It’s becoming tougher to get a visa for Australia. And in the last 12 months, all Agents have seen the refusal rate increase dramatically; due to a toughening of the government in their approach. The Government recently released some figures to show that the refusal rate for Regional Sponsored Migration Scheme Visas was up to 50% in the last year!
A refusal is no joke – because a person has been refused entry to Australia, and has now lost money and opportunities – and when it’s employer sponsored, the business is affected too. But when we read the refusal reasons, sometimes it’s hard not to laugh out loud.
Below is an example of just a few of the pearls of wisdom in decisions that agents have received lately, in visa refusal notices or requests for additional information.
- Scenario: Temporary work visa questioned for a manager of a company in Australia which will run a $6 billion infrastructure project and manage over 3000 contractors over several years.
- Reason for request: “Prove to us that the occupation of General Manager is consistent with the size and scope of the business.”
Umm seriously? A multi billion dollar business will tick along just fine without the need for a manager??
- Scenario: A temporary work visa was lodged for a Hairdresser by a leading Hair Salon.
- Reason for Refusal: “I am not convinced that the occupation of Hairdresser is consistent with the nature and activities of the business”.
Not sure what other type of business would normally employ a Hairdresser!!
- Scenario: Tourist visa for a partner of an Australian citizen; where the applicant has never traveled to Australia.
- Reason for Refusal: “In reviewing the applicant’s travel history, there is no evidence that he has previously entered Australia and complied with immigration laws. Therefore his visa is refused”
How is he supposed to show that when you’ve never allowed him in before??
- Scenario: Refusal of a student visa on non genuine grounds.
- Reason for Refusal: “Although the applicant has submitted that his wife and three children will remain in their own country, I do not place sufficient weight on this being an incentive for the applicant to return home after his studies are complete.”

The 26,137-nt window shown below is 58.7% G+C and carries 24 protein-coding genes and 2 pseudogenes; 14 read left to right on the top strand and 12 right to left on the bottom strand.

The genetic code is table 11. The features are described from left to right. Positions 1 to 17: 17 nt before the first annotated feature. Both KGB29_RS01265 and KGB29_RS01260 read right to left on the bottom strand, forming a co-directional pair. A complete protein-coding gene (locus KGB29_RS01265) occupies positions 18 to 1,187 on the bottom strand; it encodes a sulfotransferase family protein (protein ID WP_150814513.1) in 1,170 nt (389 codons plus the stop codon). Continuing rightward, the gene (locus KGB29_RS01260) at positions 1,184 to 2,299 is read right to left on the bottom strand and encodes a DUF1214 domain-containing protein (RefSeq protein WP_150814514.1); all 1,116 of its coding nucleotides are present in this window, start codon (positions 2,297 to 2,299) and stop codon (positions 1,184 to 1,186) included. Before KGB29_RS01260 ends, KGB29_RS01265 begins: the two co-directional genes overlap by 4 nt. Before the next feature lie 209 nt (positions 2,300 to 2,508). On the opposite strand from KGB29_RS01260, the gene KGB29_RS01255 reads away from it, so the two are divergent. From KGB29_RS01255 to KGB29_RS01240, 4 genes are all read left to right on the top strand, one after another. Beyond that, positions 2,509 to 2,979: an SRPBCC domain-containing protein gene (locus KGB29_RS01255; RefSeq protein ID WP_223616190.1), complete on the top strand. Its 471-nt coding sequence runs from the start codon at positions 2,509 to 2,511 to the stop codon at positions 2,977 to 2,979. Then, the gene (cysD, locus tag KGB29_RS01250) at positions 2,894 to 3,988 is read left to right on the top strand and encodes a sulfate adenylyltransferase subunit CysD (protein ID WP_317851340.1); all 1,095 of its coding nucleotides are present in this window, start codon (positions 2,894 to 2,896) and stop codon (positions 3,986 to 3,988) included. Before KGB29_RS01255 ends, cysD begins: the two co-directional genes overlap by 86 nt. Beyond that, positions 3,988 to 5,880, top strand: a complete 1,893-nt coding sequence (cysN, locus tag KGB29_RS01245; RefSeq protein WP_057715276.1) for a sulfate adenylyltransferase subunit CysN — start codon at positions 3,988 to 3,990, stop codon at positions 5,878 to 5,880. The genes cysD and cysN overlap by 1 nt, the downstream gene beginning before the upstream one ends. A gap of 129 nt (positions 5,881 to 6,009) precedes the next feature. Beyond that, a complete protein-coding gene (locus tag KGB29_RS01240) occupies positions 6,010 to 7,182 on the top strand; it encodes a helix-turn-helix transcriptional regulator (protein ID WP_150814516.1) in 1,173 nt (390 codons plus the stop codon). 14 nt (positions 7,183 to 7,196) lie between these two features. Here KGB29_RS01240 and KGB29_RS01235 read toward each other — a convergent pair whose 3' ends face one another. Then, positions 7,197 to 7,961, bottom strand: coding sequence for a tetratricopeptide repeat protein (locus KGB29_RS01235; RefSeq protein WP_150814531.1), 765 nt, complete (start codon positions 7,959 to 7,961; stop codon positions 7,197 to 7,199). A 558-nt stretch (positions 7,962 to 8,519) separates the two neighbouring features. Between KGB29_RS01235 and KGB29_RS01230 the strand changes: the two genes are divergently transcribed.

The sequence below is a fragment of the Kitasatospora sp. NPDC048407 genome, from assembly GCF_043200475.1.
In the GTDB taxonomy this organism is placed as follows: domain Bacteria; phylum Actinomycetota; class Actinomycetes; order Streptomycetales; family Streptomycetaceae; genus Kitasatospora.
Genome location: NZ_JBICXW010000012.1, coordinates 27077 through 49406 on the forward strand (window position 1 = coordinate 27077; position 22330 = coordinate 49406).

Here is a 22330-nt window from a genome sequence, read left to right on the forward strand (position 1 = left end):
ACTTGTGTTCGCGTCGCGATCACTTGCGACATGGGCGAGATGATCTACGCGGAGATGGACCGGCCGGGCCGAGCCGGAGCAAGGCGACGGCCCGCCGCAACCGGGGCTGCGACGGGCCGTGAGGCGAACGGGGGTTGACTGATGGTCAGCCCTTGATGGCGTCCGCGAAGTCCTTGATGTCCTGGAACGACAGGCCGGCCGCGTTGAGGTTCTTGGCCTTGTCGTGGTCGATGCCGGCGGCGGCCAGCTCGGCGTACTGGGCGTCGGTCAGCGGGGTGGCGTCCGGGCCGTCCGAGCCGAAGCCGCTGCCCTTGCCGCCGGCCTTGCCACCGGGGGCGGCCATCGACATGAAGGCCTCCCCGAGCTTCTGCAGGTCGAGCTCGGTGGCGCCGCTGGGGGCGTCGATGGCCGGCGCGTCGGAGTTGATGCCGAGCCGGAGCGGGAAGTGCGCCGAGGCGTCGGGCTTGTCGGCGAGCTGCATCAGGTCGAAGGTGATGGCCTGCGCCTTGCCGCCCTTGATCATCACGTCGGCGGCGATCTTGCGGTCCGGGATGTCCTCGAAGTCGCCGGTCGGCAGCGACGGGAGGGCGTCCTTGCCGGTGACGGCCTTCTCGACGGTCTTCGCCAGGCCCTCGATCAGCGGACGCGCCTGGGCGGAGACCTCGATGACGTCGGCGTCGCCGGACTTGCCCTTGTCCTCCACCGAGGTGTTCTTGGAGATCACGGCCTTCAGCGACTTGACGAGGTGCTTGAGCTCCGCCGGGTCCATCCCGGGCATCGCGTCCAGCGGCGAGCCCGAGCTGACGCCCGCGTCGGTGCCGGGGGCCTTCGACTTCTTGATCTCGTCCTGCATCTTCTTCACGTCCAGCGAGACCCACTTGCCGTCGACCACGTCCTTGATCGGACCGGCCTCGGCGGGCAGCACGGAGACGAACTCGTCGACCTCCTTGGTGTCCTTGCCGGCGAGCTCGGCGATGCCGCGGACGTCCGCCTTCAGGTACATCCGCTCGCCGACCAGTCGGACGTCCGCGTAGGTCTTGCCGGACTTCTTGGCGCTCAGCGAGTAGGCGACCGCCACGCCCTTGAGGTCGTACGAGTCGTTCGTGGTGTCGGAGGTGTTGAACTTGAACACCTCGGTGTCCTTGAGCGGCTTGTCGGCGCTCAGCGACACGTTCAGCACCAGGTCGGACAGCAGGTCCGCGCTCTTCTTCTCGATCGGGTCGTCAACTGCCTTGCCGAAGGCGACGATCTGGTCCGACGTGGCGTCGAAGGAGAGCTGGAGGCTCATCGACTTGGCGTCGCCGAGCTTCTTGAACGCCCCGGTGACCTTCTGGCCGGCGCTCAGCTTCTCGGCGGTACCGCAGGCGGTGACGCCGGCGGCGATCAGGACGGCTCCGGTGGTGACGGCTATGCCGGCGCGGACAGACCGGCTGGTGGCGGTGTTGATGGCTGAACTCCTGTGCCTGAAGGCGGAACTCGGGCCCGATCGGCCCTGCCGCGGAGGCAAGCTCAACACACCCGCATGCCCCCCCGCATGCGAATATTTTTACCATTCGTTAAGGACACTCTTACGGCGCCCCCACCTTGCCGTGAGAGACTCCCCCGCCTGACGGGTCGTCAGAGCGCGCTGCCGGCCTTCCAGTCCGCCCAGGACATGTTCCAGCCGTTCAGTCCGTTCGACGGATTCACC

Well I guess that could be true for some families……does this case officer know the person??
- Scenario: Refusal of a Permanent Residency Nomination after a person has worked on a Subclass 457 visa for 2 years for the same employer.
- Reason for Refusal: “Although the person has been employed as a Cook, there is not sufficient evidence to prove that he has actually undertaken those duties”.
An employer statement, payslips, tax returns, business financials and organisational chart were provided; and he’s the only cook. How do they think the restaurant has served food if he was not cooking for the last 2 years??
Oh what to do??? Unless you’ve been on the receiving end of one of these, you’d find it hard to believe that administrative decision making could sometimes be so flawed. Well, in the case of a nomination or visa refusal, usually the only option is to take the matter to the Administrative Appeals Tribunal and hope that some sense prevails when an independent Member take a look. But that is expensive; it could take months or years – and all the time the applicant is in limbo.
To put some context around this, the vast majority of the visa applications that we lodge as agents are approved. However, without apology, the Department of Home Affairs – the decision maker – is now insisting on a much higher standard of “decision ready” application, and in some cases officers are requesting additional information, or outright refusing based on an absence of evidence which has never historically been required in similar cases.
It does, however, reinforce the point that it’s critical to make sure your application is as solid as it can possibly be. A Registered Migration Agent can guide you on this, and provide you with the best chance of having a visa grant.